- Next, consider your business’ specific sustainability goals. Whether it’s the preservation of water, soil or clean air, environmental sustainability has many fronts. A mine site and a healthcare facility would have very different goals, and it is important to detail out the goals specific to your business to build the right energy management strategy.
- Energy Disruptions
- Start with understanding how critical energy is for the continuity of your operations. If an energy disruption is an inconvenience and your operations continue, then your energy management strategy could be lighter on building extra resiliency. In contrast, your energy management strategy would need to be heavier in building extra resiliency if your business faces significant risk in the case of an energy disruption.
- Consider how the aging transmission and distribution infrastructure impacts your business. Extreme weather events are also putting an increased strain on this aging infrastructure, and in some cases force utilities to execute rolling blackouts. Having a diverse base of distributed energy resources in your energy management infrastructure could be a consideration if your business is facing this scenario.
- Whether you are currently grid independent or grid-tied is a significant input to your energy management strategy. An off-grid or grid independent business, whether by choice or due to location, will rely on a different energy management strategy given the absence of access to a central grid.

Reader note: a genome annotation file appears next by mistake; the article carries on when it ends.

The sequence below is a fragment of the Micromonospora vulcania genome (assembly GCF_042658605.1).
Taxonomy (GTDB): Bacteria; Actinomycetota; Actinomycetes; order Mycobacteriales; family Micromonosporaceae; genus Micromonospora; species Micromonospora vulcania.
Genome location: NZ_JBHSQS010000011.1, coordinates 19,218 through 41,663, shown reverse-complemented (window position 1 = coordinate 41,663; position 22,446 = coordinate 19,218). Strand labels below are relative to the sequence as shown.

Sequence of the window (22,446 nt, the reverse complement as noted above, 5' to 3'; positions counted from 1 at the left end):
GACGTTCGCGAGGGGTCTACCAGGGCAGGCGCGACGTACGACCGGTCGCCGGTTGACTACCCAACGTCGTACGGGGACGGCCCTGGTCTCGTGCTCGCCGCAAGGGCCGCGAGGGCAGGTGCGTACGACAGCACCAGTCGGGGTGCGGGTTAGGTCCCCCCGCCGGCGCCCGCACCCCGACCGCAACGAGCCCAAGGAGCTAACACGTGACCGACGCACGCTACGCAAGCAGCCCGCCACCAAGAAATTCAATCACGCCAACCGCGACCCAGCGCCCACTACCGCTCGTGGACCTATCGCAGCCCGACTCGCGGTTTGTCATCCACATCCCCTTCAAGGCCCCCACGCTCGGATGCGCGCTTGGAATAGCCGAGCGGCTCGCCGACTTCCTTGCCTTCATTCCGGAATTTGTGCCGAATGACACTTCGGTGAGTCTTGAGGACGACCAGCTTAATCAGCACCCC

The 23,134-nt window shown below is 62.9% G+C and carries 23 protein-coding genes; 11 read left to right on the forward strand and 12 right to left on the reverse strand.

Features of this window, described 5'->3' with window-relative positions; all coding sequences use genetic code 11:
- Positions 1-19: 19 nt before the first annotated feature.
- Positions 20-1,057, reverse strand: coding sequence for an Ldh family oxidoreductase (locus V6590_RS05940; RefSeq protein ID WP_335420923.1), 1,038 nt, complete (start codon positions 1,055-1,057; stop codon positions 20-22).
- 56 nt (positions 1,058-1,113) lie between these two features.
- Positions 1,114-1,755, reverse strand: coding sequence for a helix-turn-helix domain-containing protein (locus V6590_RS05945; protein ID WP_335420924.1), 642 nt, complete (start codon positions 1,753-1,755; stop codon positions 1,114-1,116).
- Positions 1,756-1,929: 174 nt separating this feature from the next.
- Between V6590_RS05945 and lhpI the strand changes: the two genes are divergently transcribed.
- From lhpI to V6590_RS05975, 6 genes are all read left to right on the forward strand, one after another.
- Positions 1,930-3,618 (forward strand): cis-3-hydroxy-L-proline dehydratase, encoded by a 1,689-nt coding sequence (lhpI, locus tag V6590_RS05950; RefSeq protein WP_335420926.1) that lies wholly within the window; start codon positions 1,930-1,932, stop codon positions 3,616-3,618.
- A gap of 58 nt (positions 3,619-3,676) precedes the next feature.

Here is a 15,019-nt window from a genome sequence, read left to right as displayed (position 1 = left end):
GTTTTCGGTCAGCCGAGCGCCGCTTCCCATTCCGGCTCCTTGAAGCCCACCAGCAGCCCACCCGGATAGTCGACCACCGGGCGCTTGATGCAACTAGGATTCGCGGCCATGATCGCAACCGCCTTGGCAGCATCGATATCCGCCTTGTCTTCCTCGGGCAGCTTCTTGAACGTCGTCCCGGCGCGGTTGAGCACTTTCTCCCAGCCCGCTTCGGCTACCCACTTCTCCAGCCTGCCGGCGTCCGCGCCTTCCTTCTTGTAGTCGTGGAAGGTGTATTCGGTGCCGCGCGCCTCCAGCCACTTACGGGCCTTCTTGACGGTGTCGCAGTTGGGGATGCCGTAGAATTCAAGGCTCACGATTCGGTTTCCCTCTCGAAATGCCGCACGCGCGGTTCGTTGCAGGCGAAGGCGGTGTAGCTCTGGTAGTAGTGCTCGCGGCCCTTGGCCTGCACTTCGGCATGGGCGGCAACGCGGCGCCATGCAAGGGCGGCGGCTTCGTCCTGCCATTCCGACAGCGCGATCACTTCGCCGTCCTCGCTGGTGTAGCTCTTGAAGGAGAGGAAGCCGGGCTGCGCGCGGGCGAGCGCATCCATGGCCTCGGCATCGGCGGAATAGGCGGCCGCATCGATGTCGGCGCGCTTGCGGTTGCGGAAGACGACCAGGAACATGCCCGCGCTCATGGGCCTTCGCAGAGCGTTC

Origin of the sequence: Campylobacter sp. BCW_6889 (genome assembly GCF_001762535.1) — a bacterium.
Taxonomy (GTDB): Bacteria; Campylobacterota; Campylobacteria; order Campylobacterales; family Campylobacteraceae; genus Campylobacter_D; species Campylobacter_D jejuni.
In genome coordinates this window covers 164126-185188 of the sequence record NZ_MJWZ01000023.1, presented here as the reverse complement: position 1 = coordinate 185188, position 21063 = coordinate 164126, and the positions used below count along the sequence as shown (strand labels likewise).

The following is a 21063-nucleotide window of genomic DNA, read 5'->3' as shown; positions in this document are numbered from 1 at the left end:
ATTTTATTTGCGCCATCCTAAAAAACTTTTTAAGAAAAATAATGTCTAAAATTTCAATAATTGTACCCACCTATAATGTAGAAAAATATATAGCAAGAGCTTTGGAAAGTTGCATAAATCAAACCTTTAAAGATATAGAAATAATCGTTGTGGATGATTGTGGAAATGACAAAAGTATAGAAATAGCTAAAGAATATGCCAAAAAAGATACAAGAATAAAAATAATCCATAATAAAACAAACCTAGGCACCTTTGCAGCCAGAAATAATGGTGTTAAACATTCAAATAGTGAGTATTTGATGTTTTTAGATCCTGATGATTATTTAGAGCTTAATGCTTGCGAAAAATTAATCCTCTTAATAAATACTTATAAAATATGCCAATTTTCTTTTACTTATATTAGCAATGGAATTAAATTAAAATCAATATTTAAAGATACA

- Location-driven Aspects
- Local emission regulations will help you understand the baseline expectations your energy management strategy needs to deliver to comply with local regulatory needs.
- Local level of electricity market regulations will introduce constraints or options to your energy management strategy. If your business is in a fully de-regulated power market, you would have more options to consider while building your strategy. In contrast, if your business is in a regulated power market, some of the options within your strategy will be out of table.
- The likelihood of power outages could change between your own locations. Severe weather is the number one reason for power outages, and in most cases, you can evaluate the risk your business is facing based on historical outages.
- The local cost of fuel and energy is a key driver of making choices between different electricity generating assets. A clear understanding of the local cost of renewable energy will help you outline which fuels and renewable options could be displaced in your energy infrastructure.
Become future ready
- Set the Aim